This electron microscope image made available by the U.S. National Institutes of Health shows SARS-CoV-2, the virus that causes COVID-19

The slow mutation rate of the virus has given scientists hope that an eventual vaccine could provide protection for years, or even decades. 

Depending on how quickly a virus mutates, some vaccines have to be regularly updated, such a flu vaccines that have to be administered every year.

Other vaccines, such as for measles and chickenpox, provide protection for decades, or even a lifetime.

On Monday, Peter Thielen, a biologist with the Johns Hopkins Applied Physics Laboratory, said that it appears coronavirus mutates slowly, more like measles and chickenpox than the flu.

‘When this virus was first sequenced in China, that information was helpful in starting the process to develop a vaccine,’ Thielen explained in a statement. 

Peter Thielen (front), a biologist with the Johns Hopkins Applied Physics Laboratory, said that it appears coronavirus mutates slowly, more like measles and chickenpox than the flu

Peter Thielen (front), a biologist with the Johns Hopkins Applied Physics Laboratory, said that it appears coronavirus mutates slowly, more like measles and chickenpox than the flu

Peter Thielen (front), a biologist with the Johns Hopkins Applied Physics Laboratory, said that it appears coronavirus mutates slowly, more like measles and chickenpox than the flu

‘What we’re doing informs whether or not the virus is mutating away from that original sequence, and how quickly,’ he continued, describing his experiments to sequence the genome of SARS-CoV-2, the virus that causes COVID-19.

‘Based on the mutation rate, early data indicates that this would likely be a single vaccine rather than one that needs to be updated each year, like the flu shot,’ he said. 

Experts say that the earliest a vaccine for coronavirus could be widely available is a year to 18 months. 

Although vaccine trials are underway in the U.S., UK and elsewhere, time is needed to prove the shots safe and effective before they are rolled out to millions.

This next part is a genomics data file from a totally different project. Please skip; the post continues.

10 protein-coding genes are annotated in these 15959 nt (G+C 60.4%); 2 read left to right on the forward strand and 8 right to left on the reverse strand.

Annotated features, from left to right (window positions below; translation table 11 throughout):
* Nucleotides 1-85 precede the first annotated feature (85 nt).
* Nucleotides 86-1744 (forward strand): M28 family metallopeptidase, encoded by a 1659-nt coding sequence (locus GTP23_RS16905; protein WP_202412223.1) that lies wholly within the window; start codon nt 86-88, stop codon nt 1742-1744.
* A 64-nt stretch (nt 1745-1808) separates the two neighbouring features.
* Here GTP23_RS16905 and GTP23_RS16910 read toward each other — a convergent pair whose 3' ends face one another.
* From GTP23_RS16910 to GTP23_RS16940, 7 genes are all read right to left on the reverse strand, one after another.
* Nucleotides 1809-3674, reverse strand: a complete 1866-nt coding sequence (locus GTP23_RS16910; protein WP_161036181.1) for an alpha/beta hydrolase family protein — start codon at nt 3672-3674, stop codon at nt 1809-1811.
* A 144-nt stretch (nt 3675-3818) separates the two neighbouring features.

How is coronavirus spreading in different parts of the world?

The researchers at NextStrain.org issued the following situation report on March 27, based on an analysis of 1,495 publicly shared viral genomes. 

By comparing these viral genomes to each other, they can characterize how the virus is moving around the world and spreading locally. They report:

Europe

‘We continue to see strong mixing of samples across Europe, suggesting that the virus has continued to move across borders in the last 3-5 weeks. As mitigation measures have time to take effect, we may see more clustering of cases by country.’

North America

‘Within the U.S., transmission patterns are complex: samples collected from opposite sides of the country still show close relationships.

‘Washington state has had at least two independent introductions (the first likely from China, the second likely from Europe), which have led to two separate transmission chains.

‘There is evidence for likely local transmission within several states, most clearly within California.’

Central and South America

‘We received new sequences from South America this week, but sampling remains sparse. There may be more COVID activity in this region than is captured in the available data, but we cannot say for sure.’

Asia

‘We find evidence for recent export of COVID-19 from Iran.’

Africa

‘The phylogeny suggests likely local transmission within Kinshasa, Democratic Republic of the Congo, for the last 11+ days.

‘We received new sequences from Africa this week, but sampling remains sparse; there may be much more COVID activity in this region than is captured in the available data.’

Oceania

‘There is evidence in the genetic data for local transmission in New South Wales, Australia.’

Link hienalouca.com